Andrea Mitchell could barely contain her excitement in having the co-directors of “The Case Against 8"– an HBO documentary which highlighted an element of the fight for same-sex marriage– appear on her show. At every turn, the MSNBC host marveled at how noble the “marriage equality” fight supposedly is, throwing any attempt at an objective interview right out the window.
“The way you personalized the two couples is such an important part of this narrative. They are every man, every woman...they are like every couple you know,” proclaimed the Andrea Mitchell Reports anchor in praising the documentary’s co-directors amid her softball interview which served as a promo for the film being screened this Friday at a Washington, D.C. cinema [MP3 audio here; video below].
Mitchell boastfully stated that “families across America are experiencing this themselves as they have for decades but experiencing this in open ways.” Mitchell’s thinly-veiled endorsement of same-sex marriage is strikingly evident to the point that it would serve her viewers much better if she ended the appearance of objectivity.
Mitchell ended the interview by applauding the co-directors for doing “this work, important work. And it was never more visible than last night in the Tonys, and just how mainstream this has all become.”
The relevant portion of the transcript is below:
Andrea Mitchell Reports
June 9, 2014
12:47 p.m. Eastern
ANDREA MITCHELL, host: Joining me now are Ben Cotner and Ryan White, co-directors of "The Case Against 8" which is currently airing on HBO. You have your big Washington opening tonight. You've opened in New York and won all of these awards already. How did you decide to focus on this one legal challenge, this part of the marriage equality fight?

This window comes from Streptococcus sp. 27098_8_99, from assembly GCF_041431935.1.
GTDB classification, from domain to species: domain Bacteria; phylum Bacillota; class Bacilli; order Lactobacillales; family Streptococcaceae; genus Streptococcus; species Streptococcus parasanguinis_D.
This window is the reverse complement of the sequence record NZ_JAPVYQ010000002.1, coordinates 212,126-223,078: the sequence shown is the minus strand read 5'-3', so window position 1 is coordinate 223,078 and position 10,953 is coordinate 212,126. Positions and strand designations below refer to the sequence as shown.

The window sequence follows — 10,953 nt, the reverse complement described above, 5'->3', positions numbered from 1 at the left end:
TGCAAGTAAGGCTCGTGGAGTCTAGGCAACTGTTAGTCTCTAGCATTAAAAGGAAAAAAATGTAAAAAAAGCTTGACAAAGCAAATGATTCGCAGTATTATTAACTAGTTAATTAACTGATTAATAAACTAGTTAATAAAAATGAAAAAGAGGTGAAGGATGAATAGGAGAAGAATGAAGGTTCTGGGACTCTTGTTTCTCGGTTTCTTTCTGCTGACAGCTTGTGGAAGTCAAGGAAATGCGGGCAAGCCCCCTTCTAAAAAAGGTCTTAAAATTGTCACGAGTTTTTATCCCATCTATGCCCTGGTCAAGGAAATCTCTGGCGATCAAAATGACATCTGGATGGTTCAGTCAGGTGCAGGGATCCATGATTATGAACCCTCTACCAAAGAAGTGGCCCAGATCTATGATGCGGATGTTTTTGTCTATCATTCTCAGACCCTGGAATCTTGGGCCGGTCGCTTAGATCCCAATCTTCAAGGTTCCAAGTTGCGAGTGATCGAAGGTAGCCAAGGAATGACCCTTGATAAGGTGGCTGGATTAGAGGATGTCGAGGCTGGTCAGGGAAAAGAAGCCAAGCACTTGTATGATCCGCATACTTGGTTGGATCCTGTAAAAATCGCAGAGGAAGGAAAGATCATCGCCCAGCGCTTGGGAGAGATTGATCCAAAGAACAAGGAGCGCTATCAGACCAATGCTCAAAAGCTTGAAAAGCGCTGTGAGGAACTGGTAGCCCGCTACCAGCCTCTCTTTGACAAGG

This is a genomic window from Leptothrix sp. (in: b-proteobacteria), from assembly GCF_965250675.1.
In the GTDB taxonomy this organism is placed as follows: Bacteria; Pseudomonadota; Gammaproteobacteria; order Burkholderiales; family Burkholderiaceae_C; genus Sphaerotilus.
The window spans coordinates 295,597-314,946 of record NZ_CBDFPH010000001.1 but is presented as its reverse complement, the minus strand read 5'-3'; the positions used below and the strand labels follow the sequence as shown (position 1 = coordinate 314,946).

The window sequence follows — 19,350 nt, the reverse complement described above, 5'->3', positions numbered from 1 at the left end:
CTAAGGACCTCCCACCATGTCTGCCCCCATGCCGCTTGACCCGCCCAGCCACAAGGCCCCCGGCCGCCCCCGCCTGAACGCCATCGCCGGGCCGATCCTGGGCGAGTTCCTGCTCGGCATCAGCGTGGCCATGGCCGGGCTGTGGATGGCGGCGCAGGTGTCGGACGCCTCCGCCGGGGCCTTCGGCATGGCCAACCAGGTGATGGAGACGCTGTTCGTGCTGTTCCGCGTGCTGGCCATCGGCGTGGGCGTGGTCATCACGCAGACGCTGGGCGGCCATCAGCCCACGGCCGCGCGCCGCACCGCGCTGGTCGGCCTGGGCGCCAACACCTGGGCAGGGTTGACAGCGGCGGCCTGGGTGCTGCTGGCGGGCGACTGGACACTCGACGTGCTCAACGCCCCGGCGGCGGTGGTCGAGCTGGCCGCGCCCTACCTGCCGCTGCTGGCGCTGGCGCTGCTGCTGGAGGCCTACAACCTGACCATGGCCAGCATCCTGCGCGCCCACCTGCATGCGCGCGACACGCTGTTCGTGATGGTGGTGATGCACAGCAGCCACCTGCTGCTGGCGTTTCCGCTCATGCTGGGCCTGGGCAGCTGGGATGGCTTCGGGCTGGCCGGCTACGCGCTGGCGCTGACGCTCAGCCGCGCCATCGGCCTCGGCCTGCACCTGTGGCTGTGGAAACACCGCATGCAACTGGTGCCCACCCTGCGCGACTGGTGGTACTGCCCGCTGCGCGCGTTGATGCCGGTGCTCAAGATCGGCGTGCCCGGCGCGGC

BEN COTNER, co-director of The Case Against 8: It has been such a great ride and we started off early on when we found out that Ted Olson and David Boies were going to be partnering on this--what could be a historic case. At the time we didn't know there would be a trial and we didn’t know it would go to the Supreme Court. We thought this is a really interesting hook of these two people taking the partisanship out of the issue. So once we got to know them, they introduced us to the plaintiffs involved in the case and we realized that this is really a story about their journey. And the harm that laws like Proposition 8 do to these families.
MITCHELL: And the way you personalized the two couples is such an important part of this narrative. They are every man, every woman.
RYAN WHITE, co-director of The Case Against 8: They are the heart and soul of our film.
MITCHELL: They are like every couple that you know.
WHITE: The initial hook was the odd couple of Ted Olson and David Boyce, but very early on into the filming Ben and I realized that the plaintiffs were gonna be the heart and soul of the film. We followed their lives for the five years, from the time Prop 8 passed and they took on the government of California and followed their family's lives and they went through the ringer. It wasn't easy to be a part of this lawsuit, and we followed them up until June of 2013, when they, uh, spoiler alert–when they finally had their weddings and it was an incredibly special day for us having spent five years following their families.